February 21, 2024 // Perspective

Lenten Advice from Padre Pio: ‘Pray, Hope, and Don’t Worry’

During this Lenten season, many parishes offer the traditional devotion of the Stations of the Cross, which recalls the last hours of the passion of Jesus as he was condemned to death, carried His cross to Golgotha, was crucified, died, and was buried. This devotional practice has a long history. Twelfth-century chronicles written by Christian crusaders in Jerusalem mention praying along the “Sacred Way,” stopping for prayer at various points along the streets Jesus walked on His way to His death.

By the 15th century, the Franciscan friars who were (and remain today) the custodians of the Christian sites in the Holy Land were building outdoor shrine paths at churches across Europe that replicated the Way of the Cross for those who could not make a pilgrimage to Jerusalem. Today, most Catholic churches throughout the world feature artistic representations of the stations in sculpture or painting, spaced throughout the nave of the building so pilgrims can pray as they walk around the church. Some parishes have outdoor stations as well, and I’ve known a few laypeople who have the stations placed in their own gardens. Not too far west of our diocese, in St. John, Indiana, there is the Shrine of Christ’s Passion, which features full-size statues depicting the stations along a half-mile walking path.

The devotion itself typically features a procession with 14
individual stops, beginning with the condemnation of Christ and concluding with the burial of His body. In the most common version prayed in parishes, attributed to St. Alphonsus Liguori, each station begins with a versicle and response, then offers a brief reflection describing the action at the station, and concludes with a prayer of reparation in which each participant spiritually unites himself or himself to Jesus’ sacrifice.

In addition to Jesus, as we pray the stations, we encounter Mary, Mother of Our Lord, whose own heart was at that moment being pierced by a sword, as Simeon had prophesied. We encounter the veil-bearer, Veronica, offering her corporal work of mercy, and Simon of Cyrene, the unwilling cross bearer, and the women of Jerusalem, weeping in sorrow. Praying the stations immerses us in the historical, very real humanity of Jesus, fully on display as He fulfills the purpose for which He, in the fullness of time, emptied Himself of His Godhood, took flesh, and became obedient to death, even death on a cross (cf. Phil 2:5-8).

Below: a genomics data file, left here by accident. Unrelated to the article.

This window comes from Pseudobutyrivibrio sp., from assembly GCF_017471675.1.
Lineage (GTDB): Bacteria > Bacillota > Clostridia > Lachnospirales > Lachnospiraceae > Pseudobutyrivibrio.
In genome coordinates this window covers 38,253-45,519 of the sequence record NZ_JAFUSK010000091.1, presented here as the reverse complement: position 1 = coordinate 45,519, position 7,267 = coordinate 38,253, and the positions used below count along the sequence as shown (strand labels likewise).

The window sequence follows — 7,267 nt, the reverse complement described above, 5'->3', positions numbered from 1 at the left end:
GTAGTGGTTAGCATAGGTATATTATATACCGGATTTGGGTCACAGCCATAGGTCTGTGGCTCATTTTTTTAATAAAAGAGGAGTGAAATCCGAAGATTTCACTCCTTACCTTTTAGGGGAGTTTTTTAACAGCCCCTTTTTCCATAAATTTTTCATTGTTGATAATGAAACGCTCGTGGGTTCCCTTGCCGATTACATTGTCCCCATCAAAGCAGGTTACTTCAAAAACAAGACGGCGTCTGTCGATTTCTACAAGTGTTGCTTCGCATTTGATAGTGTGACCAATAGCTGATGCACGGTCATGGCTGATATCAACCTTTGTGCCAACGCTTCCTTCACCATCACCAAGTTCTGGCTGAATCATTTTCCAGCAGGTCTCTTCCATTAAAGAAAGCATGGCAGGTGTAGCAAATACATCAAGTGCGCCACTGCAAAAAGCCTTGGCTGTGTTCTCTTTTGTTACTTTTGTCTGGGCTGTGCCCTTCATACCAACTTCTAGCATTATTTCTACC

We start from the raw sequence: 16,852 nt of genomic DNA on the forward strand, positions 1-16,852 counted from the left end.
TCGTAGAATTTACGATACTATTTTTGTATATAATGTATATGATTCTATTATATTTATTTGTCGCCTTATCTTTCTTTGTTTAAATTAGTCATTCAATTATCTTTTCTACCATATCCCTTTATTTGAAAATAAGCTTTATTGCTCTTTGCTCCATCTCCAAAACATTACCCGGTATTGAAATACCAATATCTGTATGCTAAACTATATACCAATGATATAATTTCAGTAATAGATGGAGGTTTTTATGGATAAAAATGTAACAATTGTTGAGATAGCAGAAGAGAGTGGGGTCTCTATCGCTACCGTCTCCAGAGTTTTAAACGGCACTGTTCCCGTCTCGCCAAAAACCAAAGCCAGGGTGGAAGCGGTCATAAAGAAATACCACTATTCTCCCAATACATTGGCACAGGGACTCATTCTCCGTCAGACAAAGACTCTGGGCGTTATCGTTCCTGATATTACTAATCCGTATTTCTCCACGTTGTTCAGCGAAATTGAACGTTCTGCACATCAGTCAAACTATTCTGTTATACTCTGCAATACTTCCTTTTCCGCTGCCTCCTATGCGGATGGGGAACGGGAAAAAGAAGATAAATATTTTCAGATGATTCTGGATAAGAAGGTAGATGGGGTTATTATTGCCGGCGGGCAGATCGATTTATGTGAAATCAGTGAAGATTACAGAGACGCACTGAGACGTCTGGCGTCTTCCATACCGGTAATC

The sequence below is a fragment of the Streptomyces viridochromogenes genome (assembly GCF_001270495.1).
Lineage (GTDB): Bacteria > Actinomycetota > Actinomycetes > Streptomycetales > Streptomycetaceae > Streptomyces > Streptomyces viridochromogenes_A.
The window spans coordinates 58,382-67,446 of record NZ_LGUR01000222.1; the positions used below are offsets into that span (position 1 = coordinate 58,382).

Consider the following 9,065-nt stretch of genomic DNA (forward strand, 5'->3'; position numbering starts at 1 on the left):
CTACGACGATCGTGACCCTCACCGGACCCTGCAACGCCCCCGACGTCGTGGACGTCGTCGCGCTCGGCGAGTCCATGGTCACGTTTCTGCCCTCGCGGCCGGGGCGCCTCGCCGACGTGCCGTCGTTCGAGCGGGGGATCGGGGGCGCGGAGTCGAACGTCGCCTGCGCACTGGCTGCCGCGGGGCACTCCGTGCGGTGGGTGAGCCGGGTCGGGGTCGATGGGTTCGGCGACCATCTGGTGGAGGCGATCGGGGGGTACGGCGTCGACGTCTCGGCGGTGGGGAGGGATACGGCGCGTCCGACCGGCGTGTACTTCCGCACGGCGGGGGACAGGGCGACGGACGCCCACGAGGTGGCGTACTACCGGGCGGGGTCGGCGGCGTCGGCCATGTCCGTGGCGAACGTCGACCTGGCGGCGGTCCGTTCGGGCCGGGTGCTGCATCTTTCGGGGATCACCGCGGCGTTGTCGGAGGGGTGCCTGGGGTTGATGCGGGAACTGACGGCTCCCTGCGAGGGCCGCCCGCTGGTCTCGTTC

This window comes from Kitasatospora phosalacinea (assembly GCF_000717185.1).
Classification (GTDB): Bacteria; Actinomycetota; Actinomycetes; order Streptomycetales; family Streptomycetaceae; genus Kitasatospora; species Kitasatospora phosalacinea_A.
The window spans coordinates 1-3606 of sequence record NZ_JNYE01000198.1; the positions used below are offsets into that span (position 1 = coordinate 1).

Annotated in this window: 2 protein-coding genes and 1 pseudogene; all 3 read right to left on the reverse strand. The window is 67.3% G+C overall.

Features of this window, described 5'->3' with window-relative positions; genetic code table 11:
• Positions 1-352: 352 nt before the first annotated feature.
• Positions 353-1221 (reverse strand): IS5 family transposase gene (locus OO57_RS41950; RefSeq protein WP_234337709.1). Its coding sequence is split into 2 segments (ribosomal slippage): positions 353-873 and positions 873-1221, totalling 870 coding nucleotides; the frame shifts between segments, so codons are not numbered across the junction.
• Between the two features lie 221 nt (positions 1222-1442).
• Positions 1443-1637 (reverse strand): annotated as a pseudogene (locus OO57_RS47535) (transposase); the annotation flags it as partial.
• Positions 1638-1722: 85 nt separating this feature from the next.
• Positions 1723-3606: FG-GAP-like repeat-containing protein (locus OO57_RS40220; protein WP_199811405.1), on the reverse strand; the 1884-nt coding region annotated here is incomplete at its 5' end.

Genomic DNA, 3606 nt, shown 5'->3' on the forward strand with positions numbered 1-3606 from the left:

Earlier this month, I prayed the stations at a New York City church that is staffed by the Capuchin Franciscan friars. St. John the Baptist Parish, located near Penn Station, has a beautiful shrine devoted to St. Pius of Pietrelcina (more commonly known as “Padre Pio,” 1887–1968), who himself was a Capuchin friar. In his own time, he was a very well-known priest and confessor, famously gifted with the ability to read the souls of the faithful who came to him in confession so that he might assure his penitents of the great gift of God’s mercy. A young Father Karol Wojtyla, the future Pope St. John Paul II, traveled to visit Padre Pio in 1947; he later presided over the saint’s beatification and canonization.

Padre Pio was particularly renowned for bearing in his own body the stigmata – the wounds of Christ’s passion. Like his spiritual father St. Francis of Assisi, the first recorded saint to receive the stigmata, Padre Pio’s hands, feet, and side were marked with red spots that recalled the nails and lance with which Jesus was pierced. Though he was quite shy about it and covered his hands with gloves to hide the wounds, the sometimes painful marks in Padre Pio’s hands, feet, and side were external signs of his spiritual closeness to Christ.

The New York shrine, which features reliquaries containing a glove and a sock worn by Padre Pio to hide his stigmata, is located along the side of the church among the Stations of the Cross, placed immediately between the 11th (Jesus is nailed to the cross) and 12th (Jesus dies on the cross). As I was praying with the congregation, it struck me how beautifully appropriate this placement is. The wounds Padre Pio bore in his body are the same wounds Jesus, our Savior, bore in his body for the salvation of souls. The saint commemorated in this little church in the heart of Gotham is a modern-day public witness to the outpouring of mercy that flows from the side of the crucified Lord Jesus. In his priestly ministry, Padre Pio was a conduit of that same divine mercy, freely offered to the world most especially in the holy Eucharist and in the Sacrament of Confession.

One of Padre Pio’s most famous quotes is a fantastic piece of advice: “Pray, hope, and don’t worry. Worry is useless. God is merciful and will hear your prayer.” As we continue our Lenten journey, it is good to be reminded that the work of our salvation is already accomplished. Jesus, the Lamb of God, has taken away the sins of the world. The mercy that flowed from His pierced side is always on offer, we need only ask for it. Let us approach the throne of Jesus’ cross in devotion and trust, praying together, “We adore you, O Christ, and we praise you, because by your holy cross you have redeemed the world!”

Ken Hallenius is a syndicated radio host and podcaster living in South Bend.

* * *

The best news. Delivered to your inbox.

Subscribe to our mailing list today.